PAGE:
Monday, March 03, 2014

Informals '14 Part 5: Popular Characters

 By  Pavithra Tagore, 1st Year IEM                                                                                                  
       Shreya Guddin ,1st Year IEM

1.       X is the alter ego of his creator. In the novel series, X’s publisher’s name, Jonas Faukman is an anagram of X’s creator, Jason Kaufman. Quoting directly from the book about a frequently referred to accessory: “Although its juvenile dial often drew odd looks, X had never owned any other ______; Disney animations had been his first introduction to the magic of form and colour, and Mickey now served as X's daily reminder to stay young at heart.” This popular novel series featuring X has been adapted into films. Who is X?

2.       The comic book character Batman was partially inspired by X.  Batman himself resembles X, making use of his wide knowledge of peculiar things in order to solve cases. Also like X, Batman has an immense knowledge in different hand to hand combat techniques that range from boxing to Asian martial arts. Alfred Pennyworth is a former British Army Medic who serves as Batman's confidant in moments of doubt and in head-scratching cases; he also writes about Batman and his cases; just like X’s best friend and confidant. Who is X?

3.       When a movie featuring X was made, the film’s initial copyright was held by the Quaker Oats company. Inspired by one of X’s products, the real world now has a medicinal marijuana strain named X Bubblicious. X is a fictional character from one of Roald Dahl’s novels.      Who is X?

4.       X shares his name with one of the greatest poets of the 19th century, who wrote ‘Leaves of Grass’-a poetry collection. This great poet agonized over it, making edits and additions his ENTIRE life.  He revised it over and over throughout his life and was continuing to work on making it perfect right up until his dying breath.  This was his baby, so to speak.  This was his blue ____ – the chemical compound that X perfected which gave meaning to his world.  The item that X worked meticulously on creating and then re-creating until it was the most superior product on the market. 
Who is X?

5.       The lead character of a book (also a movie), written by Ian Fleming, is X-an agent of the Secret Service. Fleming named X after the author of an ornithology guide. In the first draft of X, Fleming decided to use the name James Secretan as X’s cover name while on missions. Within the first few pages of the book, Fleming introduced most of X’s unusual habits and trademarks, which included his looks, his Bentley, his drinking and smoking habits. Fleming describes X as a compound of all the secret agents and commandos he met during the 2nd World War.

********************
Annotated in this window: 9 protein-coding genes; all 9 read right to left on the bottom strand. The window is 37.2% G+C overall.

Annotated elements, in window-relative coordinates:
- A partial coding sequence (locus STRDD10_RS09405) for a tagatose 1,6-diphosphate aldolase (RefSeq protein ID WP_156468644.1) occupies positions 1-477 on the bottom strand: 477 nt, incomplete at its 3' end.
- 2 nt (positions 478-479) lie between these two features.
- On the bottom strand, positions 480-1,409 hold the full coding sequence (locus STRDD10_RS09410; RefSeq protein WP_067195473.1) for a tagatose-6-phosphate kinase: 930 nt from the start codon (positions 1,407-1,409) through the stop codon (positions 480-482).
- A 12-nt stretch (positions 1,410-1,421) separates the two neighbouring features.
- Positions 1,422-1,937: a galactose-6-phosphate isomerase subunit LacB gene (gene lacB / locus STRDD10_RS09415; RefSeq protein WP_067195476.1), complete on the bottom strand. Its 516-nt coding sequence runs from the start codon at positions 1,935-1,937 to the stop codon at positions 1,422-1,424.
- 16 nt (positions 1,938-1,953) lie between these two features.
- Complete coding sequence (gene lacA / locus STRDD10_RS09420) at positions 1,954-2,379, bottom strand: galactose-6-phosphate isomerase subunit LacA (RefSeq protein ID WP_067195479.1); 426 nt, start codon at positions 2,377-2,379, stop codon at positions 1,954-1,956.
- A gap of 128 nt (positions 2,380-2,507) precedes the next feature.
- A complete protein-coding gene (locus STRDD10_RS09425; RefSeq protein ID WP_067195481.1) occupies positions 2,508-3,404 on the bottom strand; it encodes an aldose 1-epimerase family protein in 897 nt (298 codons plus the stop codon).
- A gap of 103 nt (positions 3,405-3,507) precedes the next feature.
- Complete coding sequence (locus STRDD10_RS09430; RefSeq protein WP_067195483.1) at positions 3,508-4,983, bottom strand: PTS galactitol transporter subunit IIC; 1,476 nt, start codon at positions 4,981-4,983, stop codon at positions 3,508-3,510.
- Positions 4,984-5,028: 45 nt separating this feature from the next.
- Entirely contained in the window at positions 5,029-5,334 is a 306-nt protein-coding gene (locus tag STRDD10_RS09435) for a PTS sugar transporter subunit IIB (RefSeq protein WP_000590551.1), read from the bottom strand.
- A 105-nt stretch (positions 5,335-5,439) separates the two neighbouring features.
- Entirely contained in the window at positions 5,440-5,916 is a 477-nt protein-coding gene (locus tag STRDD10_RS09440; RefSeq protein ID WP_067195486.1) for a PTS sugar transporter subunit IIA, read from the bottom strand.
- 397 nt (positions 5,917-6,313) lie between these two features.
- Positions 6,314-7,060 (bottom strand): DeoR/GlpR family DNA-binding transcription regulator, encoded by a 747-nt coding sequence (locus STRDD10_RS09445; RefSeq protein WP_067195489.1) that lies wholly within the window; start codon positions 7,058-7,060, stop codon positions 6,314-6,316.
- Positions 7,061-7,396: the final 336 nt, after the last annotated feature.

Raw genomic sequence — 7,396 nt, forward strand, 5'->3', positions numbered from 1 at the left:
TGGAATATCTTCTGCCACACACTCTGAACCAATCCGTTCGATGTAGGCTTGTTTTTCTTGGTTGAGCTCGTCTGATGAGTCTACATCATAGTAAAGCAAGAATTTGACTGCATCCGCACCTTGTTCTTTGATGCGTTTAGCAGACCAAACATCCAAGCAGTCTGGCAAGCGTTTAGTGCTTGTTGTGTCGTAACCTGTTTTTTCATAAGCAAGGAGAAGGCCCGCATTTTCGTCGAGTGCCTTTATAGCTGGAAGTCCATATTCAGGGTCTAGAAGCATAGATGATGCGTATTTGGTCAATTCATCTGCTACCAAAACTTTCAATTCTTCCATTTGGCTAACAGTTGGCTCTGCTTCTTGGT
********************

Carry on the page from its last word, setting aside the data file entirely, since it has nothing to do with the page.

6.       “Love. The reason I dislike that word is that it means too much for me, far more than you can understand.” said X. X is a beautiful, aristocratic married woman from St. Petersburg whose pursuit of love and emotional honesty makes her an outcast from society. She despises her husband who she thinks is fake and has an illicit affair. Who is X?

7.       X claims to be a Székely descended from Attila the Hun. Lucy Westenra was X’s first victim. X was a voivode who was notably attached to Y who consumed insects and other beings to absorb their power. In the real world there is a syndrome named Y syndrome commonly exhibited by schizophrenics. X and Y please.

8.       In John Rizal’s novel, El Filibusterismo, the protagonist returns as Simoun, a rich jeweller to avenge the betrayal he experienced and recover his fiancée, Maria Clara. It is said that this tale was heavily influenced by another popular character who returns from prison with the help of a “mad priest” to avenge his betrayal. Which character are we talking about?

9.       Who was this written by?

 10.     Following is a critic review of X, a film based on the novel of the same name:
"X is such a clone of "The Lord of the Rings," it probably could lose a plagiarism suit. There's also a heavy dash of "Harry Potter". The hero is X, who lives with his uncle in a Hobbiton-like village and doesn't know he's pregnant with magical powers and destined to free his people from tyranny.  The author of the novel on which the film is based, was only 15 when he wrote it, and, frankly, it shows. Its star looks like Prince William but has no personality, and its scenes are geared to set up the franchise, with no resolution. At 104 minutes, it's more than an hour shorter than the first "Rings" installment, with none of its unity and stand-alone satisfaction. All that was missing were the hobbits.” X?


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